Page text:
Safeguards Challenges for Pebble-Bed Reactors (PBRs):Peoples Republic of China (PRC) Metadata

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Title

  • Main Title Safeguards Challenges for Pebble-Bed Reactors (PBRs):Peoples Republic of China (PRC)

Creator

  • Author: Forsberg, Charles W.
    Creator Type: Personal
    Creator Info: Massachusetts Institute of Technology (MIT)
  • Author: Moses, David Lewis
    Creator Type: Personal
    Creator Info: ORNL

Contributor

  • Sponsor: NNSA USDOE - National Nuclear Security Administration (NNSA)
    Contributor Type: Organization

Publisher

  • Name: Oak Ridge National Laboratory
    Place of Publication: [Tennessee]
    Additional Info: ORNL

Date

  • Creation: 2009-11-01

Language

  • English

Description

  • Content Description: The Peoples Republic of China (PRC) is operating the HTR-10 pebble-bed reactor (PBR) and is in the process of building a prototype PBR plant with two modular reactors (250-MW(t) per reactor) feeding steam to a single turbine-generator. It is likely to be the first modular hightemperature reactor to be ready for commercial deployment in the world because it is a highpriority project for the PRC. The plant design features multiple modular reactors feeding steam to a single turbine generator where the number of modules determines the plant output. The design and commercialization strategy are based on PRC strengths: (1) a rapidly growing electric market that will support low-cost mass production of modular reactor units and (2) a balance of plant system based on economics of scale that uses the same mass-produced turbine-generator systems used in PRC coal plants. If successful, in addition to supplying the PRC market, this strategy could enable China to be the leading exporter of nuclear reactors to developing countries. The modular characteristics of the reactor match much of the need elsewhere in the world. PBRs have major safety advantages and a radically different fuel. The fuel, not the plant systems, is the primary safety system to prevent and mitigate the release of radionuclides under accident conditions. The fuel consists of small (6-cm) pebbles (spheres) containing coatedparticle fuel in a graphitized carbon matrix. The fuel loading per pebble is small (~9 grams of low-enriched uranium) and hundreds of thousands of pebbles are required to fuel a nuclear plant. The uranium concentration in the fuel is an order of magnitude less than in traditional nuclear fuels. These characteristics make the fuel significantly less attractive for illicit use (weapons production or dirty bomb); but, its unusual physical form may require changes in the tools used for safeguards. This report describes PBRs, what is different, and the safeguards challenges. A series of safeguards recommendations are made based on the assumption that the reactor is successfully commercialized and is widely deployed.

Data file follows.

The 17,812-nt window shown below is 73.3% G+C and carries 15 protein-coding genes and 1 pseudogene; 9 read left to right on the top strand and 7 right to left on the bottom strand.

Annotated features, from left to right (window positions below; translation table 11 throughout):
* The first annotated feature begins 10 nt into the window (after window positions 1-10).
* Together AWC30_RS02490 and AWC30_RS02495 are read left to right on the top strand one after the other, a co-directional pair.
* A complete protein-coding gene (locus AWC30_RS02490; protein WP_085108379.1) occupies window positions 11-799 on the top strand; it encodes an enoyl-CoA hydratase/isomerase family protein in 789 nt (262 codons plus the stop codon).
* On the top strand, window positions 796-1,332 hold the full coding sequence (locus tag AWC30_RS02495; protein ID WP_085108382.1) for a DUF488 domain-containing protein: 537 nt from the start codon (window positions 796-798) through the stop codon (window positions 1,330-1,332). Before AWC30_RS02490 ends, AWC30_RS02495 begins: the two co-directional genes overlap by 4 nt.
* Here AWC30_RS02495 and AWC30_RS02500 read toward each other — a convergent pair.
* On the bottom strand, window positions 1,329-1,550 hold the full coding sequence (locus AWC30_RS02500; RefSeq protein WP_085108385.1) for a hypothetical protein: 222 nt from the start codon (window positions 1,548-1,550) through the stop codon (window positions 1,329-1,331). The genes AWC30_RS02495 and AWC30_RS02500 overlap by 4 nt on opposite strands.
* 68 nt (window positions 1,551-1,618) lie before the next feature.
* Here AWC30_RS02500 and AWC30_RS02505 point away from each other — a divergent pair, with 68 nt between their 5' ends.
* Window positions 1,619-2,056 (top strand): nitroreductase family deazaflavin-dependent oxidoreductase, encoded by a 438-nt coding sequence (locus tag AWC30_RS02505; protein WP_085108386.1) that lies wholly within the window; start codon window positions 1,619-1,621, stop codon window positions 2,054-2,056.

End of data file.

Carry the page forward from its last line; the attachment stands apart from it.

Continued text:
Subject

  • Keyword: Coal
  • Keyword: Uranium
  • Keyword: Economics
  • STI Subject Categories: 01 Coal, Lignite, And Peat
  • Keyword: Commercialization
  • Keyword: Turbines
  • Keyword: Safeguards
  • Keyword: Radioisotopes
  • STI Subject Categories: 11 Nuclear Fuel Cycle And Fuel Materials
  • Keyword: Accidents
  • Keyword: Nuclear Fuels
  • Keyword: Safety
  • Keyword: China
  • Keyword: Carbon
  • Keyword: Developing Countries
  • Keyword: Reactors
  • STI Subject Categories: 21 Specific Nuclear Reactors And Associated Plants
  • Keyword: Pebble Bed Reactors
  • Keyword: Steam
  • Keyword: Market

Collection

  • Name: Office of Scientific & Technical Information Technical Reports
    Code: OSTI

Institution

  • Name: UNT Libraries Government Documents Department
    Code: UNTGD

Resource Type

  • Report

Format

  • Text

Identifier

  • Report No.: ORNL/TM-2008/229
  • Grant Number: DE-AC05-00OR22725
  • DOI: 10.2172/969660
  • Office of Scientific & Technical Information Report Number: 969660
  • Archival Resource Key: ark:/67531/metadc935246